In this oldish, but incredibly candid interview from the August 2008 issue of Clarkesworld Magazine, Solar Cycle author and general master of science fiction, fantasy, and every other genre Gene Wolfe discusses some of his experiences as a teacher of speculative short fiction workshops. I’ve been doing some digging lately, ever since finishing GW’s latest novel, A Borrowed Man, and this interview – despite being almost a decade old – is the best collection of words I’ve ever found on the subject of writing short stories.
It’s not a how-to, but rather a philosophy, summed up with GW’s usual cutting wit, bluntness, and elegance. I highly encourage you to read the whole interview, particularly if you’re a newer author (like me) desiring to sharpen your short story tools, but since we live in a busy world, I’ll copy and paste some of my favorite tidbits here.
No joke, this shit is more quotable than a white girl’s Instagram.
“I struggle against easy writing. Long ago somebody said, “Easy writing makes damned hard reading.” He was right. “Nick was a bad man and a cruel man.” That’s easy. I know I can’t say it at all. I have to show [Nick] being bad and cruel in the context of the story. That’s always hard.”
“…The voice in which each character speaks, each must be different. The butler mustn’t sound like the footman, even though neither is an important character. This is one of those truths that students reject out of hand. They reject it because everybody sounds alike. To them.”
“There comes a point at which I’m no longer sure that what I’m doing is improving the piece. That’s when I stop working on it and send it in. Usually – not always, but usually – I get there after four drafts. A fifth draft may find me reverting to the second or the third, and that’s a bad sign.”
“One young man was writing pornography under the impression that he was writing fantasy; that is to say, the main interest in his stories was in sexual adventures which had little to do with the fantasy background. I explained to him that he was writing one genre under the impression that he was writing another…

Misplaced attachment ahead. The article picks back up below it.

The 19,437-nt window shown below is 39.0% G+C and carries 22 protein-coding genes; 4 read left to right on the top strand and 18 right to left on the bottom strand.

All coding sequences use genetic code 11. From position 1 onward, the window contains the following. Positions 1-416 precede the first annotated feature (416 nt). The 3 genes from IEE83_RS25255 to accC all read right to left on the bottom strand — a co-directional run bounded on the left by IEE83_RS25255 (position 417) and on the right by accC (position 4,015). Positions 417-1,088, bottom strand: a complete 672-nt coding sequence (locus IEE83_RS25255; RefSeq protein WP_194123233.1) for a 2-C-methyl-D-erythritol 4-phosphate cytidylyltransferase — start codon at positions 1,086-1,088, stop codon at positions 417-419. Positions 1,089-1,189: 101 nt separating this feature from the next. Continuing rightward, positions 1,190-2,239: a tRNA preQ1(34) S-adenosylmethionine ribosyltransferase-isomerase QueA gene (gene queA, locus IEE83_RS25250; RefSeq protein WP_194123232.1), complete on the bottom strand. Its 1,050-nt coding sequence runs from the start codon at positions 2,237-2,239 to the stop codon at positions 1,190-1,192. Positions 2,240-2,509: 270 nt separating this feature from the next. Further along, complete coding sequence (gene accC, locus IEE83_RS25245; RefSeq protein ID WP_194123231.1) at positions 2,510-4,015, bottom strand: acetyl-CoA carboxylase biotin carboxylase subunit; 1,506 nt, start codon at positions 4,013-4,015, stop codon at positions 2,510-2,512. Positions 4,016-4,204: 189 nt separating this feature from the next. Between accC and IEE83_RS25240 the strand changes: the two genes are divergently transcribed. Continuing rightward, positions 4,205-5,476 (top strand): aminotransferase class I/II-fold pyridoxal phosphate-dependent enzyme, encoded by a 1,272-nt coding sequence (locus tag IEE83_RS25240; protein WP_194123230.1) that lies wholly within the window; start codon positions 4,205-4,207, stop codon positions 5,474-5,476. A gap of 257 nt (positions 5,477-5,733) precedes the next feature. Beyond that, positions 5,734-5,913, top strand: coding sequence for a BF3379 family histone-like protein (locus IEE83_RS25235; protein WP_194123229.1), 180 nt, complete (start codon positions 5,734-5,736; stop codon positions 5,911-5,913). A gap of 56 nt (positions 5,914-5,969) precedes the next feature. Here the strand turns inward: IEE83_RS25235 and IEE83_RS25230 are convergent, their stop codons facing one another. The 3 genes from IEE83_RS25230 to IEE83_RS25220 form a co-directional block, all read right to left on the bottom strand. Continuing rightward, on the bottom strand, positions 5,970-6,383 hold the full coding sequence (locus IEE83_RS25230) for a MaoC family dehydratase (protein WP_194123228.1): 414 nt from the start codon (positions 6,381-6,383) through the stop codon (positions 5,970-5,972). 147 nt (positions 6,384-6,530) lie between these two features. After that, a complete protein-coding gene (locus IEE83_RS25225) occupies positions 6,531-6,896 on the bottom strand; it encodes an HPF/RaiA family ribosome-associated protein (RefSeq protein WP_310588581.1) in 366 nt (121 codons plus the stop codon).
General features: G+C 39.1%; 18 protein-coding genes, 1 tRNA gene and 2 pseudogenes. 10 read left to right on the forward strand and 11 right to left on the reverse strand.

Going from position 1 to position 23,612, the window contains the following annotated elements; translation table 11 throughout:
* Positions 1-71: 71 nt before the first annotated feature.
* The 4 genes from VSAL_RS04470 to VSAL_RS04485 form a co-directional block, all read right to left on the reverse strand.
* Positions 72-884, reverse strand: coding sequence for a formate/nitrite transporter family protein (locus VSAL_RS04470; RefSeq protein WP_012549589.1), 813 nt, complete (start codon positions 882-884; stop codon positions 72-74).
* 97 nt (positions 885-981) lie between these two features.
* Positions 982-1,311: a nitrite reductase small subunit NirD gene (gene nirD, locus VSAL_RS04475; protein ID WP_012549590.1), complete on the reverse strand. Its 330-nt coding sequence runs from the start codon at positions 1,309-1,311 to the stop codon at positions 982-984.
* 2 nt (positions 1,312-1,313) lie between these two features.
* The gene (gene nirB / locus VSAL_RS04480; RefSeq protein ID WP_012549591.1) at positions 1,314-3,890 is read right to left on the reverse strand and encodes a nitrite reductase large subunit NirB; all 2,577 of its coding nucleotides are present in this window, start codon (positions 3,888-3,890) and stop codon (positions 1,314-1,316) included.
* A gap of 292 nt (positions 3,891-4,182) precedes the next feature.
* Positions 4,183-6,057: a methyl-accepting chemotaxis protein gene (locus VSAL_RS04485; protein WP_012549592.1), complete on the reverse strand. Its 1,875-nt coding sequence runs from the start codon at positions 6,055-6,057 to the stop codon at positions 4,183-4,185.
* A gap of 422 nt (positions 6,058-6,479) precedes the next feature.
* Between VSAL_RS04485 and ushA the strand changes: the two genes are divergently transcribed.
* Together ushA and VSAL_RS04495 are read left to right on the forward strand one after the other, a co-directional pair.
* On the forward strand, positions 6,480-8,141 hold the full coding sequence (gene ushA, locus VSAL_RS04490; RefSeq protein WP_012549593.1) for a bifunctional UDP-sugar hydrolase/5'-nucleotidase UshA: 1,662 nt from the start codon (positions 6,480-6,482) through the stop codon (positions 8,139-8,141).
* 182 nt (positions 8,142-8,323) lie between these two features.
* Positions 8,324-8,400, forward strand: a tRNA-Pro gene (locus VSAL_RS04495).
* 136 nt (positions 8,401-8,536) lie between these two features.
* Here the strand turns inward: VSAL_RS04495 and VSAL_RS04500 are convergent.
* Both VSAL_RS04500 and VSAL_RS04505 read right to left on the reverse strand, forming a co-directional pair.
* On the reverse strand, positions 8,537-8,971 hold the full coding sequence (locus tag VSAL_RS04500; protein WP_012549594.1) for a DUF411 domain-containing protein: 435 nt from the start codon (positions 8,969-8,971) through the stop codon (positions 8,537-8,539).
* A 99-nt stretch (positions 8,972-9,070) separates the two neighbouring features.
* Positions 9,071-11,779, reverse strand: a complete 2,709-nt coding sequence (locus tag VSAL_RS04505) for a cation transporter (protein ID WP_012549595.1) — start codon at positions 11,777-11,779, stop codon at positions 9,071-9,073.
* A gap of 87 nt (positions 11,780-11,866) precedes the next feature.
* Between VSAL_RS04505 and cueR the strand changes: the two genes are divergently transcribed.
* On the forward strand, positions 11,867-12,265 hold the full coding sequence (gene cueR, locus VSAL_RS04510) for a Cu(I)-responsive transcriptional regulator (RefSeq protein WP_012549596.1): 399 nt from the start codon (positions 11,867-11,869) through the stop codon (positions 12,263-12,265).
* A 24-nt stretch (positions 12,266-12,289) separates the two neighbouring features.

… A man of sixty or so was clearly avenging some wrong (which I suspect was largely imagined) done him by a middle-aged woman. I told him that his writing might be therapeutic, but it could not be sold. To put it briefly: I Made Enemies. I’m not sure how many.”
“[Dialog] must entertain the reader, forward the plot, and characterize the speaker. All pretty much at the same time. It must not be too wordy or too telegraphic; it must sound natural – that is, like something that speaker might say at that time to that person. Dialogue is action.”
And my personal favorite…
“The worst student stories as far as I’m concerned are the PC ones. All southerners (sometimes, westerners) are mindless gun-toting slobs and all military officers are evil. So are all corporations, etc. The students have learned to write these because they get good grades from their creative writing profs. The stories get published now and then, too. I read one not long ago in which Italians hated President Bush so much that they killed American tourists to get even with him. In the hope of escaping, some tourists wore buttons: I AM A DEMOCRAT. I’m not terribly fond of Bush myself, but come on gang! Get real.”
Anyone interested in short fiction writing, be it speculative or otherwise, owes it to themselves to read the full interview.
C’mon. Read the whole thing. Don’t skim. Let slip a smarmy chuckle or two. Sponge in the knowledge of a man who has not merely mastered the art forms of the short story and the standalone novel in pretty much every existing genre, but also those of the trilogy, the tetralogy, and the twelve-goddamned-book behemoth series that does not contain a single bad entry. Once you’re finished, take five minutes to read Neil Gaiman’s short primer on how to read Gene Wolfe, if you haven’t already, then go read one of the author’s many brilliant novels or short stories.
*Tangential thought, but I’m not sure why GW always gets shafted by his publishers when it comes to covers. I can’t help but think that part of the reason the author remains in somewhat-obscurity by people who aren’t widely read in SFF is the fact most of the English-language covers for his books are awful, or at least don’t do justice to the timeless, incredible stories they contain. Although Bruce Pennington’s UK cover for Shadow of the Torturer was pretty bad ass: